As we enter the 2019/20 tax year there is welcome news for the majority of adult workers, who will automatically save more of their hard-earned cash to provide a decent standard of living when they retire.
Changes to pension auto enrolment rules mean that employers are required to make a bigger contribution to private pensions for workers aged 22 or over who earn at least £10,000 a year from their job. For employees it’s tantamount to getting a ‘pay rise’ although, of course, they cannot access this money until retirement.
Employers and employees pay in more
From April 6, employers will pay 3% of an employee’s salary – up from 2% – into pension schemes that qualify under auto enrolment. So for every £10,000 of their salary, employees will see an extra £100 a year go into their pension pot.
However, the rule change also means that workers will pay more. The employee contribution rises from 3% to 5% of salary, as the minimum total contribution from both employer and employee equates to 8%.
Don’t opt out
It’s only natural to want to keep hold of our disposable income and some workers, put off by the increase, may be tempted to opt out of pension saving. The advice is to resist doing so unless you’re already struggling financially.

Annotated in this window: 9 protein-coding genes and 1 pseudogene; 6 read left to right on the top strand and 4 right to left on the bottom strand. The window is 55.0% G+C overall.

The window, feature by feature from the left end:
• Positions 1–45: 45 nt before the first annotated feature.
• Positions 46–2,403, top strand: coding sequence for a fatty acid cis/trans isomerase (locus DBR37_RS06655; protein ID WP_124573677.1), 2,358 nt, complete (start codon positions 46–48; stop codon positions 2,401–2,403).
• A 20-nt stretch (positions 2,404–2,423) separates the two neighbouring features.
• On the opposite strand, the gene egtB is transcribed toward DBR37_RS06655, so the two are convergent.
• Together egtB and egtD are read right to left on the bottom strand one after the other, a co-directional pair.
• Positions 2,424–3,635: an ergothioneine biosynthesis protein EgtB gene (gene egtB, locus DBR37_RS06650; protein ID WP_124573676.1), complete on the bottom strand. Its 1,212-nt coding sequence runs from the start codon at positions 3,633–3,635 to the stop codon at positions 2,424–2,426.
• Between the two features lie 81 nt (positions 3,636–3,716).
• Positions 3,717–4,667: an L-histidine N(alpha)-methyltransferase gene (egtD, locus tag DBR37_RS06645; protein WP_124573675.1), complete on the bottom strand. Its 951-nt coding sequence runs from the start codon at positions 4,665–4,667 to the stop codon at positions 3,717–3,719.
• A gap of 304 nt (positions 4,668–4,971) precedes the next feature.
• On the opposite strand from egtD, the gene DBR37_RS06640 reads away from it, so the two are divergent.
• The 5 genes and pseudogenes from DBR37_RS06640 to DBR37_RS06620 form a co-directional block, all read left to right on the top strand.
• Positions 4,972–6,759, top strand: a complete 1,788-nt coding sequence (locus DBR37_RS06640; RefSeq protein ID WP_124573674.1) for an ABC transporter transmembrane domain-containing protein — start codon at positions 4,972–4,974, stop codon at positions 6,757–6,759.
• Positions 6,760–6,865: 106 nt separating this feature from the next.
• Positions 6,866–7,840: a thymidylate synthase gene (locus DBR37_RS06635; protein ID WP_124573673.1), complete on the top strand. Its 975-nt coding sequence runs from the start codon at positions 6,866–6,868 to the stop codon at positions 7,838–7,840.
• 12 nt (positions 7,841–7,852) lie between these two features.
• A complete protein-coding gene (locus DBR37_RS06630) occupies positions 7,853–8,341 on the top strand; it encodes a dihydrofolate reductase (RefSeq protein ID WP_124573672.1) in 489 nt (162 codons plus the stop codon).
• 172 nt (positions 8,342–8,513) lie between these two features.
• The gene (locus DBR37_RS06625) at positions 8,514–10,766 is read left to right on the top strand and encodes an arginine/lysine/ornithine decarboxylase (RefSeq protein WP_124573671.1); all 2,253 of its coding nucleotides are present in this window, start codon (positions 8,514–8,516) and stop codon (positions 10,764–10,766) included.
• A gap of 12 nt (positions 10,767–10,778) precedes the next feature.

Industry experts agree that the state pension is unlikely to provide people with enough money to live on, so it is in an employee’s best interests to stick with it. Anyone who is worried that they can’t afford to pay in a bigger percentage of their salary should check to see if their pension scheme rules make provision for them to make a smaller contribution until their circumstances change.
Of course, some businesses contribute significantly more to employee pensions than the statutory minimum. For example, if an employer already pays in 6% of salary, the employee will only have to pay in 2% to reach the 8% total. In this instance, staff would see no change.
Pay less for more
Workers who are thinking about opting out or contributing less should bear in mind that money saved towards a pension comes out of their pre-tax salary. At the minimum level, based on employee and employer contributions of 5% and 3% respectively, a basic rate taxpayer choosing to pay in £100 to their pension pot will see only £80 deducted from their take-home pay in return for an overall pension contribution of £160, including the employer contribution.
At Howards we specialise in helping companies to set up and manage pension schemes so that they are hassle free. For more information call us 01785 243276.